Severe weather at the beginning of the season likely will leave its mark on the 2013-14 Chilean blueberry deal.
Chilean blueberries were slated to begin shipping about Nov. 4, said Cindy Jewell, marketing director for Watsonville, Calif.-based California Giant Berry Farms.
That could change, though, based on how a string of September freezes affects the blueberry deal. That also goes for whatever else Mother Nature has up her sleeve.
“It’s always a roll of the dice,” Jewell said.
If the Nov. 4 forecast holds, volumes should begin picking up by Nov. 18, with the deal really hitting its stride in December, she said.
Some growers may have lost up to 70% of their blueberry crop to the freeze, others as little as 5%, said Nolan Quinn, berry category director for Vancouver, British Columbia-based The Oppenheimer Group.
One grower, Quinn said, suffered zero losses.
As of mid-October, it appeared the only effect on the 2013-14 crop would be volume-related, Quinn said. However, that could change as the deal progresses.
“We don’t know enough about the size of the fruit.”
Oppenheimer expected its first arrivals of Chilean blueberries by air in late November, with vessels following in mid-December.
That’s not far off from a more typical year, with one exception, Quinn said.
“It’s similar timing, just less volume.”
Demand at the beginning of the Chilean deal could depend largely on Chile’s eastern neighbor, also hit hard by the September freezes, Quinn said.
“It remains to be seen what happens out of Argentina,” he said. “They were delayed significantly.”
Rather than kicking off the first week of October, the Argentinean deal was more likely to start the third week of October. How that affects November movement is still anyone’s guess, Quinn said.
“If they’re steady through November, it should be a smooth transition (to Chile),” he said. “If not, there could be a lot of product.”
As of mid-October, Quinn was leaning towards a smooth transition with “pretty steady” markets heading into the early Chilean deal.
Despite the major September freezes that decimated some Chilean crops, blueberry importers were expecting a good crop out of Chile. However, as of mid-October it was too soon to tell for sure, said Frank Ramos, president of Miami-based customs brokerage The Perishable Specialist.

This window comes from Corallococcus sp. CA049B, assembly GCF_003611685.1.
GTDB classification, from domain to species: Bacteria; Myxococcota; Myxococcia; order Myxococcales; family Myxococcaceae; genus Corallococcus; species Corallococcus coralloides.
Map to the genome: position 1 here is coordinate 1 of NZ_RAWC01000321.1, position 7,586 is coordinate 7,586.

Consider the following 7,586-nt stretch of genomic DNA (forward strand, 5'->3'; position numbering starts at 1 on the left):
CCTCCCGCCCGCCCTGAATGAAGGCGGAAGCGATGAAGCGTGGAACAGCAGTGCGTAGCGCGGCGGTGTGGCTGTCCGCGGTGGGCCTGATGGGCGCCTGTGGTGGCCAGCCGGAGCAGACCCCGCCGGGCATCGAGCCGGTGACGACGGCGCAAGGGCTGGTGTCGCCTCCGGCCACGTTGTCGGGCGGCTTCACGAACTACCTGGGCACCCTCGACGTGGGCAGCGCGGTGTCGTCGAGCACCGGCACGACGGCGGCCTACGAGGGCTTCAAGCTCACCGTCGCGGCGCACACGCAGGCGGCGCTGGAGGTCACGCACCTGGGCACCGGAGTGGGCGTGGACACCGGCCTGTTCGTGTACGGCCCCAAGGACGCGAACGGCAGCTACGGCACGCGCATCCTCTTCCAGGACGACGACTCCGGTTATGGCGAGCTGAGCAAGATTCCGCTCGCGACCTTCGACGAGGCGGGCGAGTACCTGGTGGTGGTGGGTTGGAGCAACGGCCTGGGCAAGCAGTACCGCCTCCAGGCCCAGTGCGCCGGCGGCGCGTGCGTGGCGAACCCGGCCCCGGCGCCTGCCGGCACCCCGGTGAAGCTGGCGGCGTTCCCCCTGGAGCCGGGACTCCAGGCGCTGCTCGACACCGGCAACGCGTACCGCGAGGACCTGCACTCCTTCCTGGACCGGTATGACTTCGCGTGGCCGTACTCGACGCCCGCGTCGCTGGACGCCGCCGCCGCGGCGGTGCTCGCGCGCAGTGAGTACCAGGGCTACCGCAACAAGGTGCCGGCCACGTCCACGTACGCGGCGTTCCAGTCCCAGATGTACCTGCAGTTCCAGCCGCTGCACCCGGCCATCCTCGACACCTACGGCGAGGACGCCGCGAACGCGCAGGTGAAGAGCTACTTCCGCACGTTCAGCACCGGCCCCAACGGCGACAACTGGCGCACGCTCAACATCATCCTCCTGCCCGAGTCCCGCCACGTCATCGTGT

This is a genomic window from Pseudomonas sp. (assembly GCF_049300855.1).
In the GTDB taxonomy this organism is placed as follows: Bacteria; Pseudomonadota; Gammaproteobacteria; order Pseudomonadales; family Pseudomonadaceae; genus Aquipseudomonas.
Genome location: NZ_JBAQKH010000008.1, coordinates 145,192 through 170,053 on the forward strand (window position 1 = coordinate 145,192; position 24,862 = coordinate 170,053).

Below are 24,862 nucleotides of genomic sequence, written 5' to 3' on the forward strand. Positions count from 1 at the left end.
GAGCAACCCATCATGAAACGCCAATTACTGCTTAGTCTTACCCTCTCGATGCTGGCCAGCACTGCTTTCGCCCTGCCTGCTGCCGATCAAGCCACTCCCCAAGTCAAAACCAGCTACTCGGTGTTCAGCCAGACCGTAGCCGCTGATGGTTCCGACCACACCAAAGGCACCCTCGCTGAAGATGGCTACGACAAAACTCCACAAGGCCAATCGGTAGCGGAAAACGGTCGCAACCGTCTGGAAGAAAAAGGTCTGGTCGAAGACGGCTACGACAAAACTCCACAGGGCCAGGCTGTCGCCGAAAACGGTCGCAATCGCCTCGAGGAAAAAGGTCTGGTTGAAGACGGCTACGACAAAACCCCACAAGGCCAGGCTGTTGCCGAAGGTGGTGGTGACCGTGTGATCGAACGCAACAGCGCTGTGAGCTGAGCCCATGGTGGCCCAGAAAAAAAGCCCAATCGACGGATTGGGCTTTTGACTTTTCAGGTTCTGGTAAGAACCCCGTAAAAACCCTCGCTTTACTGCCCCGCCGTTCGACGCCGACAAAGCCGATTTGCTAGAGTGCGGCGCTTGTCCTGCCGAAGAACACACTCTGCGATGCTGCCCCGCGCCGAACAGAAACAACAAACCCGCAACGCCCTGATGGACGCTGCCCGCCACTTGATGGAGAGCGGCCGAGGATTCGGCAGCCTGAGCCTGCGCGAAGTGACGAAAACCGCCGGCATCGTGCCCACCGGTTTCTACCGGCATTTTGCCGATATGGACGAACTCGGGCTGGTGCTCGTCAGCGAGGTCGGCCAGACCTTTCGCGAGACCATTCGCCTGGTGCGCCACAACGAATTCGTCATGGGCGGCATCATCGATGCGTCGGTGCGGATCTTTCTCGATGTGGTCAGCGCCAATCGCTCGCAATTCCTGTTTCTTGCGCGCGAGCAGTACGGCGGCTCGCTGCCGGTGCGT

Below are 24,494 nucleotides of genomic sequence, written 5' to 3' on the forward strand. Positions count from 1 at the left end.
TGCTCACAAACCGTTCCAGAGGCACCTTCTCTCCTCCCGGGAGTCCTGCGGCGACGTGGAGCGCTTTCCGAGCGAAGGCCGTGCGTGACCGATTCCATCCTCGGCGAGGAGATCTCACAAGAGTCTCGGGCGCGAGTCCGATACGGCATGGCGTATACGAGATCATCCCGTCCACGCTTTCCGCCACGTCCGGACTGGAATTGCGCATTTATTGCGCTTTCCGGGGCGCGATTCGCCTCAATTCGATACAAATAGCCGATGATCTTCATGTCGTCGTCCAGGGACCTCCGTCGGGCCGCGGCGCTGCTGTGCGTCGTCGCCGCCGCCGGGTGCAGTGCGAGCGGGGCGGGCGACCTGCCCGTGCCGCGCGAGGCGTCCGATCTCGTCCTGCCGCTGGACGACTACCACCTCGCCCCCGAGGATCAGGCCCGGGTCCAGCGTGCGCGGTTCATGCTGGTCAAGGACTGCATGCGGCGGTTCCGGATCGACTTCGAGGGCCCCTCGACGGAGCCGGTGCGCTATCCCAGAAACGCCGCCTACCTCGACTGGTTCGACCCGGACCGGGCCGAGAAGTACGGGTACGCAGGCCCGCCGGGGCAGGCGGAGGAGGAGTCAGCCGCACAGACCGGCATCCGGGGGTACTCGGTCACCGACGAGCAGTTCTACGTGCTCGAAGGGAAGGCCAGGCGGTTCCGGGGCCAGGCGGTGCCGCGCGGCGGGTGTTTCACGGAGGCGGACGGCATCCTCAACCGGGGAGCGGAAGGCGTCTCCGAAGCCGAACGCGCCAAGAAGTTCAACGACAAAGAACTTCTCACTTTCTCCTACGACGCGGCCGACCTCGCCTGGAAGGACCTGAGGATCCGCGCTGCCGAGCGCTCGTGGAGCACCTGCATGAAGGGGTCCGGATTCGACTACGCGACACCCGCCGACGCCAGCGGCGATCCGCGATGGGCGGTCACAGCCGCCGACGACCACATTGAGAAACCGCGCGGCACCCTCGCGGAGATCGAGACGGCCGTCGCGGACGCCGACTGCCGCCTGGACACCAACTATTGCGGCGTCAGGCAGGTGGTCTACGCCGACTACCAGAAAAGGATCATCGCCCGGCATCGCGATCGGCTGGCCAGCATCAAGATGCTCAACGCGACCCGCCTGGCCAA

“From what everyone’s saying, it should be a big year,” Ramos said. “Everyone’s expecting some kinds of setback (from the freezes), but to what extent remains to be seen.”
Argentina should carry the import blueberry deal through most of November, with Chile beginning to take over in December, said Mike Bowe, vice president of Dave’s Specialty Imports Inc., Coral Springs, Fla.
The deal should ramp up slowly but by January be relatively on track, Bowe predicted.
“It looks like a regular season.”
The freezes should not affect the quality or fruit size in this year’s crop, Bowe said.
Despite the freeze damage, U.S. retailers can still count on plenty of Chilean fruit this season, particularly once the southern growing regions, which weren’t hit as hard, come into production, said Brian Bocock, vice president of product management for Naturipe Farms LLC, Naples, Fla.
“There are still plenty of opportunities, especially in February and March,” Bocock said. “And there will be some in January, conventional and organic.”
Because of where many of Naturipe’s organic Chilean blueberry plantings are located, the company’s organic production out of the country likely will be higher this season, Bocock said.
“Organic could be up a fair amount.”
Conventional production, by contrast, should be similar to last season or even down, Bocock said.
Because’s Naturipe’s production is spread out across Chile, and therefore representative of the industry as whole, Bocock said he expects production industrywide to be similarly flat or slightly down in 2013-14.
For Naturipe, the import blueberry deal in November should be dominated by Argentina, Bocock said.
In December, the company expects to begin flying product in from Chile that typically would come by boat in January.
Because of delays caused by the September freezes, the first vessel shipments won’t make it to the U.S. in time for some customers, Bocock said.
“Retailers will want product for the holidays,” he said.